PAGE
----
When it comes to memes, pineapple is the new orange, at least in Madagascar.
Social media in Madagascar has become quite pineapple-flavored over the past few days. Why the sudden fervor for the spiky fruit? Here is a bit of context on the current social situation on the Red Island.
Madagascar came up as the world's poorest country in one of the poverty indices published by the World Bank (and reported by media outlets such as Radio France Internationale). The criticism of the economic status of the country did not sit well with the president of Madagascar. He challenged observers, local media and citizens to “provide evidence that the country was getting poorer.”
Following that first tense exchange between the president and Malagasy netizens, another Malagasy community website, Tananews, posted a photo of First Lady Voahangy Rajaonarimampianina wearing a a green dress with a pineapple motif on the front. Tananews added a link and a comment with a hint of sarcasm that said, “Indeed, not everyone is poor in Madagascar.” The link showed that the dress was probably designed by high-end clothing brand Dolce & Gabbana that sold for US $7,745 on the website of the department store Neiman Marcus (it is unclear whether that is the actually cost of the dress that the first lady was wearing).
Tragically, all the jokes about pineapple came a few days after tragedy struck the country's independence day ceremony. A grenade exploded into the crowd watching the military parade in the national stadium, killing three people and injuring 91.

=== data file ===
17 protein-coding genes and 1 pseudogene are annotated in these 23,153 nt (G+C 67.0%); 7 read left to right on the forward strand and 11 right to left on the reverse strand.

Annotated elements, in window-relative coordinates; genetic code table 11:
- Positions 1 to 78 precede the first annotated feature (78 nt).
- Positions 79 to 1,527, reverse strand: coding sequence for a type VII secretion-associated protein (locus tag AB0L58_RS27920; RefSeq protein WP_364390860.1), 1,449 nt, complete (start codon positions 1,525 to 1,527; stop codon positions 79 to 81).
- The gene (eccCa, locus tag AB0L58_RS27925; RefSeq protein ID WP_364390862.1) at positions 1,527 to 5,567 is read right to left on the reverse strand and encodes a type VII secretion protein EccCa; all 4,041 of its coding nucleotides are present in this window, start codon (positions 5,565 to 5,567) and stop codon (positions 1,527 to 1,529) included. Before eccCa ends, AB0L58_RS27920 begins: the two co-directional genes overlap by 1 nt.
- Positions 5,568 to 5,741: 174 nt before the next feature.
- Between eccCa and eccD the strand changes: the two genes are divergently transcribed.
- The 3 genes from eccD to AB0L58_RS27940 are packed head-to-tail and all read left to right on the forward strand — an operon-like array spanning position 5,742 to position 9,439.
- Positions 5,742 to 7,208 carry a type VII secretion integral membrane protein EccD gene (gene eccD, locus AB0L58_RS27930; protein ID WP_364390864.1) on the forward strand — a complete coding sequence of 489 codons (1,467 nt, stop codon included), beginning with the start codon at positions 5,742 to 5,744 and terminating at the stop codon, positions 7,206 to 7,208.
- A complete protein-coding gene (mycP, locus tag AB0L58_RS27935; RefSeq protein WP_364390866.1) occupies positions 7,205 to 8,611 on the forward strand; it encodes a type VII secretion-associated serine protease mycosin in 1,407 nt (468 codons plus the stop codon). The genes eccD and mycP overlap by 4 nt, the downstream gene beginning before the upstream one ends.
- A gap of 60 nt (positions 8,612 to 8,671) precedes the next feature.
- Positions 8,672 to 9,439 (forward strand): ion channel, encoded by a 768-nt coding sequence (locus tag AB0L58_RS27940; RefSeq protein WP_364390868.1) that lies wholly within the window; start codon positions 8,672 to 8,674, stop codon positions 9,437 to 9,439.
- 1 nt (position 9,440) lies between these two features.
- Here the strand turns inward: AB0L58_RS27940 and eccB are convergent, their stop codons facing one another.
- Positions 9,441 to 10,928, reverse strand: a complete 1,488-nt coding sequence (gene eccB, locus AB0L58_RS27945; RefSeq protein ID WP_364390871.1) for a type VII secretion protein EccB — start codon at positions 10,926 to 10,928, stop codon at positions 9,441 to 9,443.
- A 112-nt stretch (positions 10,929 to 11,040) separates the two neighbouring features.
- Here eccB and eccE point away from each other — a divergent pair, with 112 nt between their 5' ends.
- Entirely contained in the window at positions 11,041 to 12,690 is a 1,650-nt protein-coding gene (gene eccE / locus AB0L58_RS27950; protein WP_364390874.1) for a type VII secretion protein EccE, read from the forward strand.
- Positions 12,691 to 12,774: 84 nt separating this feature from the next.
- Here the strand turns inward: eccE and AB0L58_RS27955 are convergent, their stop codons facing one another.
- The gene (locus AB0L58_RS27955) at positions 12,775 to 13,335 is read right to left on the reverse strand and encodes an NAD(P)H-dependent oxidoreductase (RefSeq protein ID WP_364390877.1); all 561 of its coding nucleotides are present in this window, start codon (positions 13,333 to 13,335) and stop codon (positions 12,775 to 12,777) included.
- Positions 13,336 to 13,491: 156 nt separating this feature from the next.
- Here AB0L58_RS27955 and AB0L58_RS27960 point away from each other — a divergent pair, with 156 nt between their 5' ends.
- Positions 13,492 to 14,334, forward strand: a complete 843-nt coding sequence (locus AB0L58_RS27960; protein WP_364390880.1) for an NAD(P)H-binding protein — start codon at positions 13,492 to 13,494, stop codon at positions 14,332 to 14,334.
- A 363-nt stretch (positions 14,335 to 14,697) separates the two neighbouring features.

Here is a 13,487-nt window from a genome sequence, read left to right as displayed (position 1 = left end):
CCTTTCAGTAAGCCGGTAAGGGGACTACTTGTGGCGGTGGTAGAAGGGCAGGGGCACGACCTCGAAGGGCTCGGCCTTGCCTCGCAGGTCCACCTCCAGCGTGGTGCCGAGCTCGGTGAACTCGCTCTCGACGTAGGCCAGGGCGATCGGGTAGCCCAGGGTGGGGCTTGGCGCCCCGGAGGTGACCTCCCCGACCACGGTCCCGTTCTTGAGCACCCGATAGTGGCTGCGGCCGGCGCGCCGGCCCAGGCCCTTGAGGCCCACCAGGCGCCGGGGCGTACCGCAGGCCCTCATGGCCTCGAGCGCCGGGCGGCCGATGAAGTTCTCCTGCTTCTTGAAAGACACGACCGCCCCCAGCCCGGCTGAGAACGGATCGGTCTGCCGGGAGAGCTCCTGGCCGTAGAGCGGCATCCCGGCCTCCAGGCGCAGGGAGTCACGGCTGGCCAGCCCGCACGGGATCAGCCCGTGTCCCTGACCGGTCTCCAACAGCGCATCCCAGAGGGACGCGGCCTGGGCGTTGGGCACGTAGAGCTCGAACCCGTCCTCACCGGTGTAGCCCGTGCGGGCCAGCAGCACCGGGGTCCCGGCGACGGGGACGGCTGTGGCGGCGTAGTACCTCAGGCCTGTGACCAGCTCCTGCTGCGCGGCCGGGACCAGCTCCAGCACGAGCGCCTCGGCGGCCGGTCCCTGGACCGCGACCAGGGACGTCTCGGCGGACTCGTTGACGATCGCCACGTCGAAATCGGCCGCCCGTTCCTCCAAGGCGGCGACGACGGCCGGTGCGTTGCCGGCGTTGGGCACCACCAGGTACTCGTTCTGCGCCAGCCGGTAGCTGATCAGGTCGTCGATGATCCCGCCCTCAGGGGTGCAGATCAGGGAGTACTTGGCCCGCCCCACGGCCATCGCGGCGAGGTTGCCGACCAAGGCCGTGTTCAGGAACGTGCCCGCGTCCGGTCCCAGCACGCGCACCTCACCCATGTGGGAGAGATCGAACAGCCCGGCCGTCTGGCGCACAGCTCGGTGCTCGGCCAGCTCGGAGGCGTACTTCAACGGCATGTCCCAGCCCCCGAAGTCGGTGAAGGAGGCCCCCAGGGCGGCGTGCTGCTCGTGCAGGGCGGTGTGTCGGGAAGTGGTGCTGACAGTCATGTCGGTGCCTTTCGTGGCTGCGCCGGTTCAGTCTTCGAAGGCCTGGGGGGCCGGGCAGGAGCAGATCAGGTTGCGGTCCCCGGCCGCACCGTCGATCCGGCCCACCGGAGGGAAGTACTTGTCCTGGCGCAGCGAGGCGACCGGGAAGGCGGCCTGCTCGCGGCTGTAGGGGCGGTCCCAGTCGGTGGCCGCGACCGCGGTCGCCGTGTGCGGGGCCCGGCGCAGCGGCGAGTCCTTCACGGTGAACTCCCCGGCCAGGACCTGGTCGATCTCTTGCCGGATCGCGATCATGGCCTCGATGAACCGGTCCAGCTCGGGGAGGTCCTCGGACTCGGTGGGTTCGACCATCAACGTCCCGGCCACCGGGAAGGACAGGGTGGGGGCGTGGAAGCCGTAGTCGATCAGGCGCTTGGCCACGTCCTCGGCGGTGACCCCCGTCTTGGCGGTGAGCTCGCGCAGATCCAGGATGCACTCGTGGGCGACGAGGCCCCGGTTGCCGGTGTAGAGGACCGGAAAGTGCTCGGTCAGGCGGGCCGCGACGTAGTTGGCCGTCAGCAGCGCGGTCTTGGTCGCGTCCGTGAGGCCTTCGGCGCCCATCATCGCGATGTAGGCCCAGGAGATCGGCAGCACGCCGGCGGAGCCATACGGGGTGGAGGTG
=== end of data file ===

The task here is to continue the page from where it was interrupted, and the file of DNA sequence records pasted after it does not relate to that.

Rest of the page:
The whole conversation on “Pineapple-Gate” comes at a time when a major bill on freedom of speech and ethics online is being prepared by Malagasy authorities. The early returns from insiders on how the bill will shape up hint that it will severely restrict free expression online and will include heavy fines for any materials deemed to be libel. The bill should be submitted to the parliament for approval in the coming weeks.
Madagascar is a poor country but not the poorest -- which is currently the Democratic Republic of Congo. However, the problems facing the Great Island are daunting. The bubonic plague has resurfaced; it must be considered endemic. In the southeast of the island, top-equipped groups of bandits called Dahalo are spreading terror, Boko-Haram-like, but without any religious pretext. Two gangsters called Tsimifosa and Rebagna are directing a few hundred bandits in Anosy province. Equipped with kalashnikovs and SUVs, they pillage entire villages, steal zebu cattle and pickups "taxi-brousse". The 2014 and 2015 outbreaks of bubonic plague caused dozens of deaths, surfacing even in the outskirts of the capital Tananarive. More recently it showed especially in the eastern province of Tamatave. Poverty, dense population and poor sanitary conditions favor the plague.
Politically, the island nation has been dominated since the start of the century by the largest tribe, the Merina, and suffered from intratribal conflicts which spread insecurity and hamper economic development necessary in the face of still rapid population growth and environmental decay. The declining prices of raw materials are also affecting Madagascar: the huge nickel mine project "Ambatovy" started by the Canadian mining giant Sherritt in Tamatave province came to a grinding halt because of tumbling nickel prices.